Expats in Vietnam

Expat Weekly Series: You Know You’re In Vietnam When…


You fill your evening drinking while sitting on a tiny plastic chair.

Streets in Vietnam at Night
Streets in Vietnam at Night

In case you’re an Expat and have lived in Vietnam, you will be familiar with what I’m saying. If not, picture yourself sitting in one of the little red or blue plastic chairs arranged on the sidestreets like a curiously large game of musical chairs. You sit and sit tight for a second, before noticing the scent of dried squid cruising by. At that point, your bia hơi shows up. What’s bia hơi? It’s a lager that’s almost as common as water all over Vietnam, brewed daily and served street-side. Each glass of brew should cost around 15-to-25 cents. Before you know it, you’ll wind up spending an hour or two daily on minuscule seats, hitting bia hơi with companions and outsiders the same.

You’re an expert in crossing the street, dodging a horde of motorbikes just like the game of Frogger.

Crossing the streets of Vietnam
Crossing the Streets of Vietnam

According to Vietnam’s Ministry of Transport, there are 37 million registered motorbikes (compared to roughly two million registered cars). How do you cross the street, you ask? Well, start walking. With confidence. Not too fast. Not too slow. Don’t hesitate. Don’t stop in the middle of the road. Just. Keep. Walking. Drivers will zip past you on their motorbikes, dodging you in the process. The name of the game is trusted because, frankly, traffic doesn’t stop. If you’d prefer not to risk it, well, enjoy your side of the street.

You promptly learn that ‘public urination’ is not unusual.

It may be striking the first or second time you see somebody pull their jeans down and begin utilizing the bathroom in a public zone (road, square, and so on), yet you’ll rapidly get over it. And don’t worry — if you’re in Vietnam long enough, you will see it. With that said, you might come across public defecation, too—no word on if you’ll ever get used to it, though.

Locals cringe when you attempt to speak Vietnamese.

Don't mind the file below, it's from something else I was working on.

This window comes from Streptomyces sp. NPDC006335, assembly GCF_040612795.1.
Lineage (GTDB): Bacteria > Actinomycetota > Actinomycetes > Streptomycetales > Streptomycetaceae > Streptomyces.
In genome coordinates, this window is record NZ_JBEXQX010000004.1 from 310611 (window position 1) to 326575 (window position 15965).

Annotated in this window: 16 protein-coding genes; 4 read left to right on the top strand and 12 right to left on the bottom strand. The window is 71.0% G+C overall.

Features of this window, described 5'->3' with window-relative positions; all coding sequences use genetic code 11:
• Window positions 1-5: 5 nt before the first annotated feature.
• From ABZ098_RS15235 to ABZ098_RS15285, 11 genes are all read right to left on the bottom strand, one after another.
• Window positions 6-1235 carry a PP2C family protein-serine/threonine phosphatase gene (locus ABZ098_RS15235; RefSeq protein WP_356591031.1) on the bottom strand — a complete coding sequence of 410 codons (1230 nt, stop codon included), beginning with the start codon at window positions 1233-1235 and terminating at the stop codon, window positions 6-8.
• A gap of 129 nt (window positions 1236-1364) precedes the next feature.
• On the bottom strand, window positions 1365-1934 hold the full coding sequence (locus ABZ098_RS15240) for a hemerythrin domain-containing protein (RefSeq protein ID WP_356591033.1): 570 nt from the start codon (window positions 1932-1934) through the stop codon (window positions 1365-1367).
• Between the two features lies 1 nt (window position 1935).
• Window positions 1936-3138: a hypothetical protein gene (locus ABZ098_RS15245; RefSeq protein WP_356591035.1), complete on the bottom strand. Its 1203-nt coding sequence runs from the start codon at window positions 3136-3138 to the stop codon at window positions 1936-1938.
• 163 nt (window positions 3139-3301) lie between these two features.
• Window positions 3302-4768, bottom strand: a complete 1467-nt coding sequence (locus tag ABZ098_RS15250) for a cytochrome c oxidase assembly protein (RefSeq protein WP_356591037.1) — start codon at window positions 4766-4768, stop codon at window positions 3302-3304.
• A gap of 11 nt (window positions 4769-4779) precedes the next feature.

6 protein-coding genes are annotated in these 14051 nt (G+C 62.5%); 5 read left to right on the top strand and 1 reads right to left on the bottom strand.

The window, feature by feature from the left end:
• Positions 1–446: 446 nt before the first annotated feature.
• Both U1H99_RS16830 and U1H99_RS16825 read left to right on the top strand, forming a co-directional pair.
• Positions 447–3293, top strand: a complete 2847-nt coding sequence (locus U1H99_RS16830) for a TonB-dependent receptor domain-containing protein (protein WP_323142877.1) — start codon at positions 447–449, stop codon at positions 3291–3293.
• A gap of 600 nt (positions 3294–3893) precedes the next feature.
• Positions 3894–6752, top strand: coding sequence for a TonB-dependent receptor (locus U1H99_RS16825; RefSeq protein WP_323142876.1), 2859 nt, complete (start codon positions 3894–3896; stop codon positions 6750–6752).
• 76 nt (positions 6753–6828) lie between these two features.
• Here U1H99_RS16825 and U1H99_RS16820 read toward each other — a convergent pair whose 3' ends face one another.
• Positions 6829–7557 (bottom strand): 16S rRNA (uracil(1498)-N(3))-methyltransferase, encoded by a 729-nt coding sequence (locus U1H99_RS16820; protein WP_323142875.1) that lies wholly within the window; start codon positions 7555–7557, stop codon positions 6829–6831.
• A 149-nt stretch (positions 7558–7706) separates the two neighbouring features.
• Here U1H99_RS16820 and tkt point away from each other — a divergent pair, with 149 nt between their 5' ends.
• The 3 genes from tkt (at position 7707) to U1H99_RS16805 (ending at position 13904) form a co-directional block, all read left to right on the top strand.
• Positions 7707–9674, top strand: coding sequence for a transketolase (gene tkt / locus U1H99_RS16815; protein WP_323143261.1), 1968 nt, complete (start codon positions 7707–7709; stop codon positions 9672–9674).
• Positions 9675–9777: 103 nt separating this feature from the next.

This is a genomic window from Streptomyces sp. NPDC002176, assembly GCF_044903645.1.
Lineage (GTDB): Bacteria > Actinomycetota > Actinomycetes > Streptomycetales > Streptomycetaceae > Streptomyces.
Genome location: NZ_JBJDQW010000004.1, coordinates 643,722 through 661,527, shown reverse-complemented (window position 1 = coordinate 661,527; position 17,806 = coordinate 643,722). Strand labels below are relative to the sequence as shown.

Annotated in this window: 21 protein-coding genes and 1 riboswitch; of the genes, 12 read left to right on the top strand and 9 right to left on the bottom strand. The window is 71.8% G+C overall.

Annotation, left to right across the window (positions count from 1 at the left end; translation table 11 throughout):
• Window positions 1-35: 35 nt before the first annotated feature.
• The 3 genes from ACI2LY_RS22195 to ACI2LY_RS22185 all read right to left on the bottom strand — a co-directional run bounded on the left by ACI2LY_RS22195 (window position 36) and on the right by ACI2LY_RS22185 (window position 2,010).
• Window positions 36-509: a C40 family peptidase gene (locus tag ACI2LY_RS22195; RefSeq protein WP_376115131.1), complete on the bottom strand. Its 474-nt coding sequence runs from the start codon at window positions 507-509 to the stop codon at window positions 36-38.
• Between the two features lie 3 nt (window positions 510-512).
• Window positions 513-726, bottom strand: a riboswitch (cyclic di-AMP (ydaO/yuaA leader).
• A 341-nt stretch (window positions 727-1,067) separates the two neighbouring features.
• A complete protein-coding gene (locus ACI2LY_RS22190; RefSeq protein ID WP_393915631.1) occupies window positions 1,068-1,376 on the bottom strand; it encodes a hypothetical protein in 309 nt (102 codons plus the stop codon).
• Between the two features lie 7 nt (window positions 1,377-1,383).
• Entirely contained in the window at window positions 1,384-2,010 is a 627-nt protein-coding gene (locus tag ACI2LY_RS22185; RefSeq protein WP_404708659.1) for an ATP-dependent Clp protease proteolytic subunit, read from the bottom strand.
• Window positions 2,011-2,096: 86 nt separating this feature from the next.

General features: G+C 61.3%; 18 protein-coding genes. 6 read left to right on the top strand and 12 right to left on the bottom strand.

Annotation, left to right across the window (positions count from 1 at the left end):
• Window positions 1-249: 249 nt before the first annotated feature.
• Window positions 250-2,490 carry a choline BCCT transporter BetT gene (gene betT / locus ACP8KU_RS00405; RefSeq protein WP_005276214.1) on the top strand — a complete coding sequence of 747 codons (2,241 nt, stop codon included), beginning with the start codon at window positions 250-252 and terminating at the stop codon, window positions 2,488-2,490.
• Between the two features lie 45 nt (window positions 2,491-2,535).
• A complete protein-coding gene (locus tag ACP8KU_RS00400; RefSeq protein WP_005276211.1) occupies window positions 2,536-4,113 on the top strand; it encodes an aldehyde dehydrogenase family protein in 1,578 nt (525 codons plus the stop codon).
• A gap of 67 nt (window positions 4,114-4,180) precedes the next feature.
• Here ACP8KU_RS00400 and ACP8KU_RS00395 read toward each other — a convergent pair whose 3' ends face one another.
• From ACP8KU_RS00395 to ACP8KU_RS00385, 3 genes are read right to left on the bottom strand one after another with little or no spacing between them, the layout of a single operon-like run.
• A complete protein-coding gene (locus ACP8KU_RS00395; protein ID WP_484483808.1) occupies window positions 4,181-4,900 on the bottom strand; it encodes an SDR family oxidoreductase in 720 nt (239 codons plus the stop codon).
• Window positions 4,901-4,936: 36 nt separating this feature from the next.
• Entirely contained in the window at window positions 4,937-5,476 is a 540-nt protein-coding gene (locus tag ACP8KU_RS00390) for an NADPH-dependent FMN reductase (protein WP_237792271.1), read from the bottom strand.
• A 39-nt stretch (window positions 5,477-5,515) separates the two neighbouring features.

Think the Vietnamese language might be easy because it’s written with the Latin alphabet? Think again. Instead, think diacritical marks, diphthongs, triphthongs, and offglides. Any symbol above or below a letter can change the sound or meaning of a word. For that reason, you’ll likely think you can read every street sign, but chances are you’ll pronounce them in a completely incorrect manner. Or you might happen to make a local’s eyes widen when you make an unsuccessful attempt in telling them in Vietnamese that the pomelo they just offered you was delicious.

You enjoy your haircut in the open air of the sidewalk.

Getting a haircut in Vietnam
Getting a haircut in Vietnam

If you’re in Hanoi and need a cheap, quick (and sound) haircut, you could always go to a nearby barbershop. But who needs barbershops when you have barbers running their businesses street-side? Walk up. Get a haircut. Pay. Walk off. Sure, you might become a tourist attraction for the 10 to 15 minutes that you’re getting your haircut, but it’s worth the experience. Besides, you probably don’t get to enjoy the nice weather while getting a haircut very often back home, do you?

You witness a truckload of futons transported on one motorbike.

Motorbike transporting futons
A Motorbike in Vietnam Transporting a Pile of Futons

If seeing the legion of motorbikes daily wasn’t enough culture shock during your stay in Vietnam, make sure to take a look at what’s being transported on them (and they’re not giant Harley or Ducati bikes, mind you). A couple of pigs (Yes, Live ones!). Several mattresses. Dozens of goldfish in plastic bags. Even the entire families! And every time you see something giant being transported with a motorbike, you’ll shake your head in disbelief, feeling as if you’re watching a Cirque du Soleil balancing act. You’ll even wonder if they thought of joining the Most Talented TV shows.

It’s Karaoke time. Makes sense.

Karaoke is one of Vietnam’s most popular entertainment forms, but the experience isn’t your typical karaoke night at Applebee’s. You’ll go out, have beers, hang out with some people, and drunkenly belt out tunes all night. You may or may not get to do this on a junk boat in Ha Long Bay. While many of the karaoke bars are fantastic, keep an eye out. You might end up hanging out with some cool, friendly girls and having a great time almost by “coincidence,” but you won’t be quite as excited when it’s time to pay the bill.

You’re invited into a local’s home after knowing them for 10 minutes.

In case you’re in Vietnam for the first time, the odds are that you don’t know anyone or a lot of connections in the country. Luckily enough, everybody is quite hospitable. Eating a banh mi prepared by your host as everyone in the family hangs in the background? Try not to be surprised if you’re offered (indeed, offered not sold) tea, fruits, and even an offhand Vietnamese language lesson before going on your way and attempting to bargain with the hotel receptionist while booking a Cu Chi Tunnel adventure a minute ago? You may not get the best deal, yet you may wind up being blessed to receive natively brewed rice wine and even a hot pot by the hotel employees. Not a bad deal, all things considered.

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